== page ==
As long as technology continues to progress and the number of people who have access to it continues to increase, we will see the creation of a global scale memetic Hamilton’s rule that will finally eliminate the ‘other’ that for so long has been used against us.  Evolution is inevitable.  For that reason the onus for allowing this progression for humanity falls upon the politicians.  Yet it is the state, with their subjugated media, and corporations with their subjugated states, those hegemonic meme-producers, that have the most to lose. In these globally connected times, our collective sense of morality is raising the bar to a point that states and multi-nationals aren’t happy with. It’s not profitable and it makes no sense to them because they are simply doing their job as they should, as nationalists and profiteers. That reality is beginning to become untenable to todays youth due to their ability to sync with technology and the resulting dissonance.  Exposure to dissonance, be it wikileaks or the sight of a Palace, equals conclusions contrary to that which we are told by those in authority. It is the state’s resistance to this moral change which turns evolution into a revolution. 

So there you have it.  Ultimately it was the Tunisian government that was responsible for the revolution..



1. Axioms of human behaviour: All that is needed for this thesis is three axioms which I think you'll agree make both evolutionary and intuitive sense.

· Fear the unknown
· Do not waste energy fearing the known
· Defer to percieved authority

6 comments:

Jim Richardson said...

Enthralling post!

"As long as technology continues to progress and the number of people who have access to it continues to increase"...

Your italics indicate how problematic these preconditions may be:-)

..."we will see the creation of a global scale memetic Hamilton’s rule that will finally eliminate the ‘other’ that for so long has been used against us."

A desirable apotheosis indeed! But could you amplify on how Hamiltonian inclusive meme fitness may free us from fear of the Other? An alternate, dystopian outcome is re-closing of the net and co-option of the memes by the existing hierarchy, with youth and us all lapsing back into being brain-washed, for example via Interfluidity's endogenized ideology.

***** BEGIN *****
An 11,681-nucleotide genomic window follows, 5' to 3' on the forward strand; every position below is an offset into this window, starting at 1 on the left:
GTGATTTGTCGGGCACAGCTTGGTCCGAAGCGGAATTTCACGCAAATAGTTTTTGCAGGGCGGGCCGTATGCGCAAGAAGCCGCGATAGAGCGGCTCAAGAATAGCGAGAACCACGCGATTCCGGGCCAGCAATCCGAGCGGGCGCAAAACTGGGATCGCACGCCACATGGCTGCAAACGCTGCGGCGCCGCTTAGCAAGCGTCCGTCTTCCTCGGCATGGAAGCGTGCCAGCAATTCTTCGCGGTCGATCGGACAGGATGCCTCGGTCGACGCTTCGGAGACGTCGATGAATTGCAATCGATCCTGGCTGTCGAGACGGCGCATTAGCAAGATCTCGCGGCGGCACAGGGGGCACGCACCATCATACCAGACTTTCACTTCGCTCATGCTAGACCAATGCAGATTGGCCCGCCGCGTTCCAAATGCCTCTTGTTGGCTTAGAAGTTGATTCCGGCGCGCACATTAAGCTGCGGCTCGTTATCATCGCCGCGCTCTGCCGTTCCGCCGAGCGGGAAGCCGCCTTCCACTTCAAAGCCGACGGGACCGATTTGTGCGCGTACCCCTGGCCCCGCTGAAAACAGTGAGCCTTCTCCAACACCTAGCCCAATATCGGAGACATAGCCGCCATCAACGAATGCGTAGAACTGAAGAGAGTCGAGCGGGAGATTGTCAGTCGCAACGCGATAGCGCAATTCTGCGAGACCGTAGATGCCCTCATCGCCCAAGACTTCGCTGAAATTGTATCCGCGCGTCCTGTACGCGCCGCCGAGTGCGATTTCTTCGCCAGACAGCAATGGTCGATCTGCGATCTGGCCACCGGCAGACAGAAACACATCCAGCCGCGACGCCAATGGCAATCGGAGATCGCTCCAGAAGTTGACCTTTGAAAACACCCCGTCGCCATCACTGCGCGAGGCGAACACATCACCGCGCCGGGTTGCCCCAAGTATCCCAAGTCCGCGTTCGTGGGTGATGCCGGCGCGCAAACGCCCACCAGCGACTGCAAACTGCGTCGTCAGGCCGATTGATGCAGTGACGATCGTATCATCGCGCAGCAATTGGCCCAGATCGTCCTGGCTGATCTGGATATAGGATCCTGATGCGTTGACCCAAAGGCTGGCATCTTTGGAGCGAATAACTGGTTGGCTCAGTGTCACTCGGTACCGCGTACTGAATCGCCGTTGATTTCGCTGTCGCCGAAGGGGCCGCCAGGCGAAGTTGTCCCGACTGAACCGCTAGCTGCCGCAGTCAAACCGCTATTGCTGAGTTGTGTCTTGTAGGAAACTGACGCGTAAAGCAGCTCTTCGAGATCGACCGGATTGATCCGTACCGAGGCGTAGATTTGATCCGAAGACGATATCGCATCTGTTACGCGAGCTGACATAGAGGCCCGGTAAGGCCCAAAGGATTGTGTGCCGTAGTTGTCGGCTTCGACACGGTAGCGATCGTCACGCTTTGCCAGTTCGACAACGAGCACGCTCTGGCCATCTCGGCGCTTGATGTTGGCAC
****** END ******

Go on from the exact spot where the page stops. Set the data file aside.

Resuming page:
Ben King said...

I see elimination of the other as correlated with the spread of communication technology, through our need to rationalise the resulting dissonance to the 'official' narrative.

Would expand further but on mobile at work! You are right though, backward steps are possible (see 'dark ages') but earths geography at least for now makes such steps difficult to instigate universally (see Arabs during 'dark ages')

Anonymous said...

How will the 'other' be eliminated through the spread of technology when the differences in racial IQ make that spread near impossible?

Or do you believe that essentially all people are the same?

In which case you seem to have fallen victim to a classic form of memetic monopoly.

Or are some momopolies better than others?

Ben King said...

I'll save the aggressive riposte until I know for certain that I'm ot mistaking your argument...

Are you actually saying that some races have inferior IQs, and that that in turn make it 'near impossible' for them to use technology?

What, like this African who built a wind generator when he was 14 from nothing but scrap and a few electronics books written in a language he couldn't understand? http://tinyurl.com/y8qlcpj

Are you suggesting that my 4 year old nephew, who knows his way around a iphone better than my dad would, is inherently more skilled than his racially different brethren?

I think we can forget such 19th century worries don't you?

The 'other' is an imaginary construct that is utilised by those in power because it is the easiest tactic to use. The only reason they can use it to such effect is precisely because the 'other' is unknown, a blank canvas on which to paint the demon.

If the 'other' becomes known, demonic representation of the 'other' becomes cognitive dissonance and the tactic backfires.

Burger Flipper said...

So you have a degree from a British university?

Spot the mistakes in this then: "Dont believe a word I say... check up on it first! Im not here to preach, im here to persuade."

Tax payers money well spent I'd say...

T H E   B E L L   C U R V E

Ben King said...

Ha! Thanks for pointing out the mistakes in that.

Personally, I feel that given that I didn't know Kant from Can't before I went to university, I'll take forming my own sociocultural evolution thesis over complete elimination of all spelling and grammar mistakes...

It does give me a bit of a warm feeling that after only three comments I have one ignoring the arguments and focusing on the spelling. Makes me feel like a Guardian writer.